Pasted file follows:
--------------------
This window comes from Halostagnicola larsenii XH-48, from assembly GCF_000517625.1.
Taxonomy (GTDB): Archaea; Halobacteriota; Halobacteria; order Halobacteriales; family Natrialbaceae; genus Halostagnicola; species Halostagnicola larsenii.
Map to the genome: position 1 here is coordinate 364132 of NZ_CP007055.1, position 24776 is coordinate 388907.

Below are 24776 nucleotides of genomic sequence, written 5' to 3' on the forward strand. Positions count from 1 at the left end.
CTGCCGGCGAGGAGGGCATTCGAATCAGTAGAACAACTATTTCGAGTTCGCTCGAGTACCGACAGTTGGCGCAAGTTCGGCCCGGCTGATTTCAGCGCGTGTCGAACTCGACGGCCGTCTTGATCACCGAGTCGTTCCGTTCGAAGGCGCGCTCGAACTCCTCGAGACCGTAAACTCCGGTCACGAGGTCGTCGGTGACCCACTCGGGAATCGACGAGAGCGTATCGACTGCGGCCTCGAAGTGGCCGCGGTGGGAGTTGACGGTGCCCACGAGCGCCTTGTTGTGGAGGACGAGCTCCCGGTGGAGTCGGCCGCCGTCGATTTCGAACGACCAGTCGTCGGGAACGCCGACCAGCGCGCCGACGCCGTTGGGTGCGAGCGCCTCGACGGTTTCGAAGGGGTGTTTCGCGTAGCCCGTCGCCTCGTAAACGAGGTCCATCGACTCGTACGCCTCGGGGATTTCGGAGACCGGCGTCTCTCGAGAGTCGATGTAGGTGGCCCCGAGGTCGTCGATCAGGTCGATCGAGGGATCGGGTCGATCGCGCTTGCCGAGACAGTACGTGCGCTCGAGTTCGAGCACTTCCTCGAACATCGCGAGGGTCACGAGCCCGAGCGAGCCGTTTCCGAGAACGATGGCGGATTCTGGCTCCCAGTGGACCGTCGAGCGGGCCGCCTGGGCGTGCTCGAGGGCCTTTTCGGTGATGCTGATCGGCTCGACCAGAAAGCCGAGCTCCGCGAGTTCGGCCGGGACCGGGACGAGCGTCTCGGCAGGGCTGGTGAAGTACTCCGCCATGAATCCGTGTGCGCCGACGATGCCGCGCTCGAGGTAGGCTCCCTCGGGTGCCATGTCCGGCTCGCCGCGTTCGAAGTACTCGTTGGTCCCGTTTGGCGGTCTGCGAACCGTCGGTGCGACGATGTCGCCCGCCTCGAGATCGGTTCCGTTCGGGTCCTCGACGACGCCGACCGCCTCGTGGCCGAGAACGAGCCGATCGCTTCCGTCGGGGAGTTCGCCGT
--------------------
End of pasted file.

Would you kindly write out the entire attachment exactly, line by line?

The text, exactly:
This window comes from Halostagnicola larsenii XH-48, from assembly GCF_000517625.1.
Taxonomy (GTDB): Archaea; Halobacteriota; Halobacteria; order Halobacteriales; family Natrialbaceae; genus Halostagnicola; species Halostagnicola larsenii.
Map to the genome: position 1 here is coordinate 364132 of NZ_CP007055.1, position 24776 is coordinate 388907.

Below are 24776 nucleotides of genomic sequence, written 5' to 3' on the forward strand. Positions count from 1 at the left end.
CTGCCGGCGAGGAGGGCATTCGAATCAGTAGAACAACTATTTCGAGTTCGCTCGAGTACCGACAGTTGGCGCAAGTTCGGCCCGGCTGATTTCAGCGCGTGTCGAACTCGACGGCCGTCTTGATCACCGAGTCGTTCCGTTCGAAGGCGCGCTCGAACTCCTCGAGACCGTAAACTCCGGTCACGAGGTCGTCGGTGACCCACTCGGGAATCGACGAGAGCGTATCGACTGCGGCCTCGAAGTGGCCGCGGTGGGAGTTGACGGTGCCCACGAGCGCCTTGTTGTGGAGGACGAGCTCCCGGTGGAGTCGGCCGCCGTCGATTTCGAACGACCAGTCGTCGGGAACGCCGACCAGCGCGCCGACGCCGTTGGGTGCGAGCGCCTCGACGGTTTCGAAGGGGTGTTTCGCGTAGCCCGTCGCCTCGTAAACGAGGTCCATCGACTCGTACGCCTCGGGGATTTCGGAGACCGGCGTCTCTCGAGAGTCGATGTAGGTGGCCCCGAGGTCGTCGATCAGGTCGATCGAGGGATCGGGTCGATCGCGCTTGCCGAGACAGTACGTGCGCTCGAGTTCGAGCACTTCCTCGAACATCGCGAGGGTCACGAGCCCGAGCGAGCCGTTTCCGAGAACGATGGCGGATTCTGGCTCCCAGTGGACCGTCGAGCGGGCCGCCTGGGCGTGCTCGAGGGCCTTTTCGGTGATGCTGATCGGCTCGACCAGAAAGCCGAGCTCCGCGAGTTCGGCCGGGACCGGGACGAGCGTCTCGGCAGGGCTGGTGAAGTACTCCGCCATGAATCCGTGTGCGCCGACGATGCCGCGCTCGAGGTAGGCTCCCTCGGGTGCCATGTCCGGCTCGCCGCGTTCGAAGTACTCGTTGGTCCCGTTTGGCGGTCTGCGAACCGTCGGTGCGACGATGTCGCCCGCCTCGAGATCGGTTCCGTTCGGGTCCTCGACGACGCCGACCGCCTCGTGGCCGAGAACGAGCCGATCGCTTCCGTCGGGGAGTTCGCCGT